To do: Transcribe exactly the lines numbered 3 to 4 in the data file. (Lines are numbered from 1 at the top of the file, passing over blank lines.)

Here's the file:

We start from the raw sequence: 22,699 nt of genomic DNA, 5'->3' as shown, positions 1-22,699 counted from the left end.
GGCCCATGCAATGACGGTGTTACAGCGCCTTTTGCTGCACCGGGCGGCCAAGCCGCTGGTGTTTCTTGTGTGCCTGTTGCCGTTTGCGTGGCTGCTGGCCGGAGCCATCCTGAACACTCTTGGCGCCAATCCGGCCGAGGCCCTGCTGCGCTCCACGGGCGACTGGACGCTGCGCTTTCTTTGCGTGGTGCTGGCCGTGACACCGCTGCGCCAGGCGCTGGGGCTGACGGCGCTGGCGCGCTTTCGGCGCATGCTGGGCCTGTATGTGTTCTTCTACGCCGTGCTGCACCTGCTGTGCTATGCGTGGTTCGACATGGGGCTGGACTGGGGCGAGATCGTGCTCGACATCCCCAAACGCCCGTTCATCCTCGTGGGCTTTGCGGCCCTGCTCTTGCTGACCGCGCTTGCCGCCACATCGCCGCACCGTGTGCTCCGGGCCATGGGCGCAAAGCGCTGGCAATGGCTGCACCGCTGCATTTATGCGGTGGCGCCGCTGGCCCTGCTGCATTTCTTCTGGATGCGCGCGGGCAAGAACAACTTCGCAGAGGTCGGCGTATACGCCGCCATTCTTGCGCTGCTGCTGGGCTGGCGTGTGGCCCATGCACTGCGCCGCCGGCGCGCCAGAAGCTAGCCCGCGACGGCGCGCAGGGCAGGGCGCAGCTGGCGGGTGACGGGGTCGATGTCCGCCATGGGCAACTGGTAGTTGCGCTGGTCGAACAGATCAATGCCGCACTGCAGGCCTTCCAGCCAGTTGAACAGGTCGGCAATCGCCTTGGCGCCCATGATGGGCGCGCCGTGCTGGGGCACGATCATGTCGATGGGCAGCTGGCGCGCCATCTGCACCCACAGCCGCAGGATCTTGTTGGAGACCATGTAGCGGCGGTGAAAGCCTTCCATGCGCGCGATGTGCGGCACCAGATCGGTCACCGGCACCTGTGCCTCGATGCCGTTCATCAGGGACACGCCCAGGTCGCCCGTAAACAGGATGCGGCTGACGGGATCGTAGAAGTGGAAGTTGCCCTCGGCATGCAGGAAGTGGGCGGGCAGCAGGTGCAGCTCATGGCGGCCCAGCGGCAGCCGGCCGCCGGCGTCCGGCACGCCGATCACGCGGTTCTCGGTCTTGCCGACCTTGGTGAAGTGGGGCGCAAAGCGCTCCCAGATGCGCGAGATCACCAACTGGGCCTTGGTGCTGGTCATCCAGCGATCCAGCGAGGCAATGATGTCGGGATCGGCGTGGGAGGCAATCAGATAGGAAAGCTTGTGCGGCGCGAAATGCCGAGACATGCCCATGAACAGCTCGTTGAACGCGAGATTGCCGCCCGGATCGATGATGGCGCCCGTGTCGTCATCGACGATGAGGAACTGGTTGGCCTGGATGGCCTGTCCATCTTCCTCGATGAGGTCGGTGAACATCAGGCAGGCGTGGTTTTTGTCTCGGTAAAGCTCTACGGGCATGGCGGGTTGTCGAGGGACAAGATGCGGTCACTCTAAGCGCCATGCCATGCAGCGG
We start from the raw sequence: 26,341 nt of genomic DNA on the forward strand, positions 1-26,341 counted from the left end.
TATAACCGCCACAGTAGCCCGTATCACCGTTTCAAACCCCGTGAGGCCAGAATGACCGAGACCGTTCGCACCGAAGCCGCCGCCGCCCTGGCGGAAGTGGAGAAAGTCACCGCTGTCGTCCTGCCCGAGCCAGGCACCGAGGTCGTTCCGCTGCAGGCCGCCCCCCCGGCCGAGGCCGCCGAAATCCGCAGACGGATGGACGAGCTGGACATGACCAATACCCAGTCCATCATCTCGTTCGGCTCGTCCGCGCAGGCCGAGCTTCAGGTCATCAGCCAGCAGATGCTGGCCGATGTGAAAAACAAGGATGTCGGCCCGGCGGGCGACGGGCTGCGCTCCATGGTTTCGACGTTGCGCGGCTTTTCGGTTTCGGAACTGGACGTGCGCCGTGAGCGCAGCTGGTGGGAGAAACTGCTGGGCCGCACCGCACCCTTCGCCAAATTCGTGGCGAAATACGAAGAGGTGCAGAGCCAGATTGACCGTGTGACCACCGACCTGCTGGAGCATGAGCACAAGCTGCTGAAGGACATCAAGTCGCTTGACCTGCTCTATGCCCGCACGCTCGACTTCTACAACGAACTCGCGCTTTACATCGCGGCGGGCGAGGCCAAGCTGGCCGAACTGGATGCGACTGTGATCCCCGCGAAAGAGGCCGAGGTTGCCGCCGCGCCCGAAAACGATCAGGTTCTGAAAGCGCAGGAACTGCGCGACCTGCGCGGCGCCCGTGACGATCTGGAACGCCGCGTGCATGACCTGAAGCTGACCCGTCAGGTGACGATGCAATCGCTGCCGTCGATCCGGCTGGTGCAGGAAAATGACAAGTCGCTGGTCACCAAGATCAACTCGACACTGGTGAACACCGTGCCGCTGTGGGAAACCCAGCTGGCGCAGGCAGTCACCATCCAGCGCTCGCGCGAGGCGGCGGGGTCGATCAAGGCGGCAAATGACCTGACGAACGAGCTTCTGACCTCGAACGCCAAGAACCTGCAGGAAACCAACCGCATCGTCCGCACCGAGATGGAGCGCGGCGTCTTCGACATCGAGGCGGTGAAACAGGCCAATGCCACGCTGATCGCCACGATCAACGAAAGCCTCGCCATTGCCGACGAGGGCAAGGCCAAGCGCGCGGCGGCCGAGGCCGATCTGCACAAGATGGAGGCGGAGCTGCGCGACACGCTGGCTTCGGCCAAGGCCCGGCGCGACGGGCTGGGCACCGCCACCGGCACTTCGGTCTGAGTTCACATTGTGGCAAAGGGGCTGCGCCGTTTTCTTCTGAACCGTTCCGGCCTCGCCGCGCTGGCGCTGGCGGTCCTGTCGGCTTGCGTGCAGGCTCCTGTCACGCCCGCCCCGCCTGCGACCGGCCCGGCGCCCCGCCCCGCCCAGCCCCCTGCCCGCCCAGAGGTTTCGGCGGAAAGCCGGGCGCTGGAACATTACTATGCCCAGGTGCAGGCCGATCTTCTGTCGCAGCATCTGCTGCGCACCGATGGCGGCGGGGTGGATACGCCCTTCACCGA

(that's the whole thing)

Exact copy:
We start from the raw sequence: 26,341 nt of genomic DNA on the forward strand, positions 1-26,341 counted from the left end.
TATAACCGCCACAGTAGCCCGTATCACCGTTTCAAACCCCGTGAGGCCAGAATGACCGAGACCGTTCGCACCGAAGCCGCCGCCGCCCTGGCGGAAGTGGAGAAAGTCACCGCTGTCGTCCTGCCCGAGCCAGGCACCGAGGTCGTTCCGCTGCAGGCCGCCCCCCCGGCCGAGGCCGCCGAAATCCGCAGACGGATGGACGAGCTGGACATGACCAATACCCAGTCCATCATCTCGTTCGGCTCGTCCGCGCAGGCCGAGCTTCAGGTCATCAGCCAGCAGATGCTGGCCGATGTGAAAAACAAGGATGTCGGCCCGGCGGGCGACGGGCTGCGCTCCATGGTTTCGACGTTGCGCGGCTTTTCGGTTTCGGAACTGGACGTGCGCCGTGAGCGCAGCTGGTGGGAGAAACTGCTGGGCCGCACCGCACCCTTCGCCAAATTCGTGGCGAAATACGAAGAGGTGCAGAGCCAGATTGACCGTGTGACCACCGACCTGCTGGAGCATGAGCACAAGCTGCTGAAGGACATCAAGTCGCTTGACCTGCTCTATGCCCGCACGCTCGACTTCTACAACGAACTCGCGCTTTACATCGCGGCGGGCGAGGCCAAGCTGGCCGAACTGGATGCGACTGTGATCCCCGCGAAAGAGGCCGAGGTTGCCGCCGCGCCCGAAAACGATCAGGTTCTGAAAGCGCAGGAACTGCGCGACCTGCGCGGCGCCCGTGACGATCTGGAACGCCGCGTGCATGACCTGAAGCTGACCCGTCAGGTGACGATGCAATCGCTGCCGTCGATCCGGCTGGTGCAGGAAAATGACAAGTCGCTGGTCACCAAGATCAACTCGACACTGGTGAACACCGTGCCGCTGTGGGAAACCCAGCTGGCGCAGGCAGTCACCATCCAGCGCTCGCGCGAGGCGGCGGGGTCGATCAAGGCGGCAAATGACCTGACGAACGAGCTTCTGACCTCGAACGCCAAGAACCTGCAGGAAACCAACCGCATCGTCCGCACCGAGATGGAGCGCGGCGTCTTCGACATCGAGGCGGTGAAACAGGCCAATGCCACGCTGATCGCCACGATCAACGAAAGCCTCGCCATTGCCGACGAGGGCAAGGCCAAGCGCGCGGCGGCCGAGGCCGATCTGCACAAGATGGAGGCGGAGCTGCGCGACACGCTGGCTTCGGCCAAGGCCCGGCGCGACGGGCTGGGCACCGCCACCGGCACTTCGGTCTGAGTTCACATTGTGGCAAAGGGGCTGCGCCGTTTTCTTCTGAACCGTTCCGGCCTCGCCGCGCTGGCGCTGGCGGTCCTGTCGGCTTGCGTGCAGGCTCCTGTCACGCCCGCCCCGCCTGCGACCGGCCCGGCGCCCCGCCCCGCCCAGCCCCCTGCCCGCCCAGAGGTTTCGGCGGAAAGCCGGGCGCTGGAACATTACTATGCCCAGGTGCAGGCCGATCTTCTGTCGCAGCATCTGCTGCGCACCGATGGCGGCGGGGTGGATACGCCCTTCACCGA